Control of a robot leg with an adaptive aVLSI CPG chip

M. Anthony Lewis, Mitra J. Hartmann, Ralph Etienne-Cummings, Avis H. Cohen

Research output: Contribution to journalArticlepeer-review

26 Scopus citations


The rhythmic locomotion of animals, such as walking, swimming, and flying, is controlled by group of neurons called central pattern generators (CPGs). CPGs can autonomously produce rhythmic output, but under normal biological conditions make extensive use of peripheral sensory feedback. Models of CPGs have been used to control robot locomotion, but none of these models have incorporated sensory feedback adaptation. We have constructed an adaptive CPG in an analog VLSI chip, and have used the chip to control a running robot leg. We show that adaptation based on sensory feedback permits a stable gait even in an underactuated condition: the leg can be driven using a hip actuator alone while the knee is purely passive.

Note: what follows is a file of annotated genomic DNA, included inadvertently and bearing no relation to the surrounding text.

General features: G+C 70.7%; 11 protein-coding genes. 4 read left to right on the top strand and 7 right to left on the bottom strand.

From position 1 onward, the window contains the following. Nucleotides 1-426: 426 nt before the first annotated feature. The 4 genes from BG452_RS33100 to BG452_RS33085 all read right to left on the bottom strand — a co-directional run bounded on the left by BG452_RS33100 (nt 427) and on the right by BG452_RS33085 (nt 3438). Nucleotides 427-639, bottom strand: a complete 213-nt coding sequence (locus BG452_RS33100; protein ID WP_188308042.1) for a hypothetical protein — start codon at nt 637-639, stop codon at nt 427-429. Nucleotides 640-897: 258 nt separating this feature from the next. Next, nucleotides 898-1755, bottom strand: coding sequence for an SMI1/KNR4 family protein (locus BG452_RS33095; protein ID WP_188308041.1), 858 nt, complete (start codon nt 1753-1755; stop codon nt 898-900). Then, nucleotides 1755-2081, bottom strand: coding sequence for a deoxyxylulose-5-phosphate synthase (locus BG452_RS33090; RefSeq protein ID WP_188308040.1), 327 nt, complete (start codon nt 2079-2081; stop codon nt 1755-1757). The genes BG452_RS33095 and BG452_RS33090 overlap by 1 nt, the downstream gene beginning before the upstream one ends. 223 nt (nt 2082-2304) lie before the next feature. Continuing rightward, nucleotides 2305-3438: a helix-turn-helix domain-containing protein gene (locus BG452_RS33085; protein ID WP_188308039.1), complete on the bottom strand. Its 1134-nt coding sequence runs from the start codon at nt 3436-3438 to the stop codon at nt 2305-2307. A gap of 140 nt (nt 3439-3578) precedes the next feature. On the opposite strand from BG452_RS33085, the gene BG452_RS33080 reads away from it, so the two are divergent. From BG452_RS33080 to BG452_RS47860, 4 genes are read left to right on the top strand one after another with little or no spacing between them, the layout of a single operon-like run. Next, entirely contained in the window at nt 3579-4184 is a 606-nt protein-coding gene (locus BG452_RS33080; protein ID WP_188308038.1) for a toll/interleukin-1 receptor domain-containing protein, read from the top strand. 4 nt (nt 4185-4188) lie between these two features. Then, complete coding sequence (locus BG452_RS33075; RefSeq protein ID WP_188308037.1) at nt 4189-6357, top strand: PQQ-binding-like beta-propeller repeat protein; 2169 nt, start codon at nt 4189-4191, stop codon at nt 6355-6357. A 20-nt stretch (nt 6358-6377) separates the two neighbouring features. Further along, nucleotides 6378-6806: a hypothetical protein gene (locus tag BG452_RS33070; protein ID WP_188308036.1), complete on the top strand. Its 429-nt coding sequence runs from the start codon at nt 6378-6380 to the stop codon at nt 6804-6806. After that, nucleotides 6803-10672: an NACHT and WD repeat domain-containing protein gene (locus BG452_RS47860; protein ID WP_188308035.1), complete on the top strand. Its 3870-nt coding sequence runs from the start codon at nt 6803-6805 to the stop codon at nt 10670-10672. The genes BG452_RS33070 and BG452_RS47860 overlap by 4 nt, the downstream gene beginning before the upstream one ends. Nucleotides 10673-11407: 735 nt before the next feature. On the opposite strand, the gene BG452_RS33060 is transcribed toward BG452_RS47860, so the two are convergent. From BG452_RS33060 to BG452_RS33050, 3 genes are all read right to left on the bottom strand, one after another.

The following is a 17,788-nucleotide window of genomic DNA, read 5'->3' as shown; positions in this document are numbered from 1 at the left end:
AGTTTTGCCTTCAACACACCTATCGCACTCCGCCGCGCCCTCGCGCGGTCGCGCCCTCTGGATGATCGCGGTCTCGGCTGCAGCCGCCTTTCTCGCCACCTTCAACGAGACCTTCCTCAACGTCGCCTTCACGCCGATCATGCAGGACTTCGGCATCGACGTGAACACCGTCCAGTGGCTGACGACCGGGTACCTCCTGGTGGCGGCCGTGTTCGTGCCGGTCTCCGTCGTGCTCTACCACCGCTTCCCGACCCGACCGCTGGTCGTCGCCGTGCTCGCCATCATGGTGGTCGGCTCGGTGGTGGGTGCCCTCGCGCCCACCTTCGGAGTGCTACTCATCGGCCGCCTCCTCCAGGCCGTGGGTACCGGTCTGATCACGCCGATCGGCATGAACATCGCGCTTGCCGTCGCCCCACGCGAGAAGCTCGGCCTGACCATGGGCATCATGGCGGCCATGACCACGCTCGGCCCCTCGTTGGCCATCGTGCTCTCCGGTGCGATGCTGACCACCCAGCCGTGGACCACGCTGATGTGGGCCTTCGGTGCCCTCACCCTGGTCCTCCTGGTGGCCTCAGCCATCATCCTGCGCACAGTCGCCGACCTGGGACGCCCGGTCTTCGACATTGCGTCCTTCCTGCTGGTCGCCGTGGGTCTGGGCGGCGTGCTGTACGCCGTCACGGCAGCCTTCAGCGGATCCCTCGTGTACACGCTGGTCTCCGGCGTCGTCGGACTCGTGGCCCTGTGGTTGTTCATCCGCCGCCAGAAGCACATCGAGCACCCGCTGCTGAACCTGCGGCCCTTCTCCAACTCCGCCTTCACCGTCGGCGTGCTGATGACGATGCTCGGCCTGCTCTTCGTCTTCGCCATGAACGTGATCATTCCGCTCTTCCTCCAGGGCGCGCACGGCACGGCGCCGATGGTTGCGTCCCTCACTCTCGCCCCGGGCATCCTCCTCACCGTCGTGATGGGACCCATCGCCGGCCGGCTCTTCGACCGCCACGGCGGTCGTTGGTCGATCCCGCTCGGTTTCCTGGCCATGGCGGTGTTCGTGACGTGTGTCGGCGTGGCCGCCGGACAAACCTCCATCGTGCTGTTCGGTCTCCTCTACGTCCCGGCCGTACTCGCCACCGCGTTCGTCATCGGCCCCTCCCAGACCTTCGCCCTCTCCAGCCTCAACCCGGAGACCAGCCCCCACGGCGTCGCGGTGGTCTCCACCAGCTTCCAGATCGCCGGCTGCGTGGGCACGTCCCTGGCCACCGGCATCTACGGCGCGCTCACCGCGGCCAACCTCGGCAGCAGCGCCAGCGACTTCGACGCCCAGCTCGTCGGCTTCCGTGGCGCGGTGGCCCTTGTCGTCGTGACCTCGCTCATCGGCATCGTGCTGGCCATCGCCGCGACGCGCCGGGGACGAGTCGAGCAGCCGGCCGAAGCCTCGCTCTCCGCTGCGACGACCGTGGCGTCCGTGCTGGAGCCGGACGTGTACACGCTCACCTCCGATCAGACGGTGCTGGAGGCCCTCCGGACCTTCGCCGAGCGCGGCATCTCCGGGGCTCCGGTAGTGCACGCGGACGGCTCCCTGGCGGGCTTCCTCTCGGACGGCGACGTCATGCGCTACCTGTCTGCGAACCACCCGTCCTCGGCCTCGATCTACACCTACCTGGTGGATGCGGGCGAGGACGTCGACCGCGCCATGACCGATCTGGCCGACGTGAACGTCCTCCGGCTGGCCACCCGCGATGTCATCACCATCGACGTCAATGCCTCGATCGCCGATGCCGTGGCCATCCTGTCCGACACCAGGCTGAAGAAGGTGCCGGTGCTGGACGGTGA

Original languageEnglish (US)
Pages (from-to)1409-1421
Number of pages13
StatePublished - Jun 2001


  • Adaptive control
  • Central pattern generator
  • Locomotion
  • Neuromorphic engineering
  • Sensorimotor integration

ASJC Scopus subject areas

  • Computer Science Applications
  • Cognitive Neuroscience
  • Artificial Intelligence

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